The French Open gets under way on Sunday, with the top seeds Rafael Nadal and Simona Halep much fancied by the bookies to get their hands on the silverware.
Away from the favourites, here are 10 other players who are worth following over the next fortnight.
Vicki Hodges' five women to watch
World ranking: 29
French Open best: Winner (2012, 2014)
Titles: 36 tour titles, 5 slams
Over a year since returning from a drugs ban, the former world No 1 has finally hit form ahead of her most successful major.
Now back in the world top 30, Sharapova arrives in Paris on the back of a last-eight run in Madrid and semi-final spot in Rome with a point to prove to French Open organisers who denied her a wildcard invitation last year.
World ranking: 8
French Open best: Semi-final (2012)
Titles: 24 tour titles, 2 slams
The left-hander has won four WTA titles this year, including back-to-back trophies this month in Madrid and Prague.
Kvitova’s fierce determination and experience make her a strong contender in Paris, where she should be refreshed after skipping Rome.
Kvitova has established herself as a stable of the women’s top 10 again just 17 months after a knife attack at her home almost ended her career.
World ranking: 5
French Open best: Winner (2017)
Titles: 2 tour titles, 1 slam
The Latvian broke records 12 months ago, becoming the first player to win Roland Garros from a set down since 1991 and the first unseeded woman to win in Paris since 1933.
Ostapenko’s fearless style of tennis is a joy to watch when in full flow. She has since added a mental strength to her game which ensures she does not fade away in rounds that succeed big-match victories.
World ranking: 4
French Open best: Quarter-final (2015, 2017)
Titles: 12 tour titles, 0 slams
Thrashed world No 1 Simona Halep to retain the Italian Open last weekend for her third WTA title of the year, Svitolina needs to transfer that success into the majors.
The Ukrainian has never been past the last eight of a grand slam, but has a decent record in Paris, reaching the quarters twice in the last three years.
World ranking: 18
French Open best: Semi-final (2016)
Titles: Five tour titles, 0 slams
A dark horse for Paris, the right-hander defeated Caroline Wozniacki, Sharapova and world No 7 Caroline Garcia to reach the Madrid final.
Inside the world top 20, Bertens, from Holland, has a ferocious forehand and tremendous variety which makes her a dangerous opponent on clay.
Bertens pushed Serena Williams in her sole semi-final appearance at a major two years ago when then ranked world No 58.
Charlie Eccleshare's five men to watch
French Open best: Third round (2016)
World ranking: 3
Titles: 8 tour titles, 0 slams
With three Masters titles to his name, 'Sascha' is making good on the promise that has long-since marked him out as a future world No 1.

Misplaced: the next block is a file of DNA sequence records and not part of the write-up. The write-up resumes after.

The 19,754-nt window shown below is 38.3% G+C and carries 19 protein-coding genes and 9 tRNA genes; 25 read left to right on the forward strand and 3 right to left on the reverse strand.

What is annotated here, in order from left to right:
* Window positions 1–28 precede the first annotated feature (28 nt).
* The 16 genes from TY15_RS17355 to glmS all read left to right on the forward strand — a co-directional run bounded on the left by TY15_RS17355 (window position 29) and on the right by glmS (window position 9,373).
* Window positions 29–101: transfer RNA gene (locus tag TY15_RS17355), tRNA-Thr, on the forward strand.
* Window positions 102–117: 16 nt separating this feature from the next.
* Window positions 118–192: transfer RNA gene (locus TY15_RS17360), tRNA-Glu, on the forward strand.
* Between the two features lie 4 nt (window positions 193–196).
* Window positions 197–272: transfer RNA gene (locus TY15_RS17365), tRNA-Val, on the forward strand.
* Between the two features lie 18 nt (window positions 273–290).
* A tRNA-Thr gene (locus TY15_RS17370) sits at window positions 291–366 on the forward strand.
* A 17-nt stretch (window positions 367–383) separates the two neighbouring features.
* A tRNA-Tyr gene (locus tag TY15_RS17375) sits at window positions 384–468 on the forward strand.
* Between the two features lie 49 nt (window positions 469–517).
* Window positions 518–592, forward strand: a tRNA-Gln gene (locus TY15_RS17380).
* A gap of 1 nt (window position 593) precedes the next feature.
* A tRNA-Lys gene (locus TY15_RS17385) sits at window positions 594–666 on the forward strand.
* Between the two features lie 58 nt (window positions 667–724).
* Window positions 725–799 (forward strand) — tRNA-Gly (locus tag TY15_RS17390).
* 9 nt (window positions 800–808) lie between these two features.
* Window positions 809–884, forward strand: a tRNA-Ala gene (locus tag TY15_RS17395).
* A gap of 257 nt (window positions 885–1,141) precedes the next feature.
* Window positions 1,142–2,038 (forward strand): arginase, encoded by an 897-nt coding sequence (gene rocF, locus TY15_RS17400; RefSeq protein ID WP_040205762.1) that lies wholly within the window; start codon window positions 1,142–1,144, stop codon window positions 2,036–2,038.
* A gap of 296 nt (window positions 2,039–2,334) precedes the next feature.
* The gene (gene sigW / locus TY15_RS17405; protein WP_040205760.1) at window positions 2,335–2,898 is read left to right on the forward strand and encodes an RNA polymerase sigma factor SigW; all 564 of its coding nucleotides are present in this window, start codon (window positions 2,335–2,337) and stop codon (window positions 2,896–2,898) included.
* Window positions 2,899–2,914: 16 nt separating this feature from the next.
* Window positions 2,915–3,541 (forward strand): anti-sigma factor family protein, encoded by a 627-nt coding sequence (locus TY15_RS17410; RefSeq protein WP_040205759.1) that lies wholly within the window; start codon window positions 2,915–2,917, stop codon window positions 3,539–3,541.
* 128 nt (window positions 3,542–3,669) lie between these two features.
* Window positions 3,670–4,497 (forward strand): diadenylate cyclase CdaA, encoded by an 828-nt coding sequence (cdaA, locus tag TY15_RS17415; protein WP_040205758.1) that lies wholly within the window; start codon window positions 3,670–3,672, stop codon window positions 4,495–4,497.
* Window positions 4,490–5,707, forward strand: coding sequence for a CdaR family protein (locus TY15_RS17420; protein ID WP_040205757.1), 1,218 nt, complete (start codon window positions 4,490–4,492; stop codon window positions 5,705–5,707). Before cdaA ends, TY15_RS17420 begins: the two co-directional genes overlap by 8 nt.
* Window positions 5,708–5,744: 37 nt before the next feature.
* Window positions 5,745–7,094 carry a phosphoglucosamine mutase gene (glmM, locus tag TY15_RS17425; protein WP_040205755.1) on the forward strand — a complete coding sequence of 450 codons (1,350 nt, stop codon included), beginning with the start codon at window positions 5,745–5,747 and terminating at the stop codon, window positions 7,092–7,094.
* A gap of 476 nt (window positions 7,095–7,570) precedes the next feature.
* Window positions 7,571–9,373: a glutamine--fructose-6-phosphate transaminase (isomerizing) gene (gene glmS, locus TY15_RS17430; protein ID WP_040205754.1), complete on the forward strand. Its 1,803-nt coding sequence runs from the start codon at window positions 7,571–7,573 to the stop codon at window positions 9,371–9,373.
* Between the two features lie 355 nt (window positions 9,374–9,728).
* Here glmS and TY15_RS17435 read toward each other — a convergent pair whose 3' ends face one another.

At the grand slams however, Zverev has yet to even reach a quarter-final.
A brilliant clay-court season - including winning the Madrid title and reaching the Italian Open final - suggests the youngster could be ready to make his slam breakthrough in Paris.
French Open best: Semi-final (2017)
World ranking: 8
Titles: 9 tour titles, 0 slams
The only man to beat Rafael Nadal on clay last year, and the only one to do so in 2018 thus far underlines Thiem's potential on the surface.
Thiem also thumped reigning champion Novak Djokovic to reach the French Open semis last year, and his penetrating serve and heavy-topspin backhand will make him a threat in Paris.
French Open best: Third round (2017)
World ranking: 17
Titles: 0 tour titles, 0 slams
After reaching the Marrakesh final and then taking out David Goffin and Novak Djokovic in Madrid, Edmund confirmed his status as a French Open dark horse.
Standing at a career-high ranking of No 17, Edmund is brimming with confidence and will look to build on reaching the Australian Open semi-final in January.
Boasting arguably the biggest forehand in men's tennis, Edmund has the game to go deep at Roland Garros.
French Open best: Quarter-finalist (2016)
World ranking: 9
Titles: 4 tour titles, 0 slams
Assuming he's shaken off his unfortunate recent eye injury, Goffin has the class and imagination to go better than his run to the quarter-finals two years ago.
The fizzed double-handed backhand is Goffin's main weapon, but his variety and touch makes him particularly dangerous on clay. Standing at 5ft 11in, the relatively diminutive Goffin consistently punches above his weight.
French Open best: Winner (2016)
World ranking: 22
Titles: 68 tour titles, 12 slams
After a miserable couple of years, Djokovic looks finally to be rediscovering something like his best form.
He is still a way short of his unbeatable peak, but against Rafael Nadal in Rome last week there were glimpses that the old Djokovic could be about to make a comeback. His ranking of No 22 will mean a tougher path to the final, but realistically almost all the higher ranked players will be desperate to avoid playing him.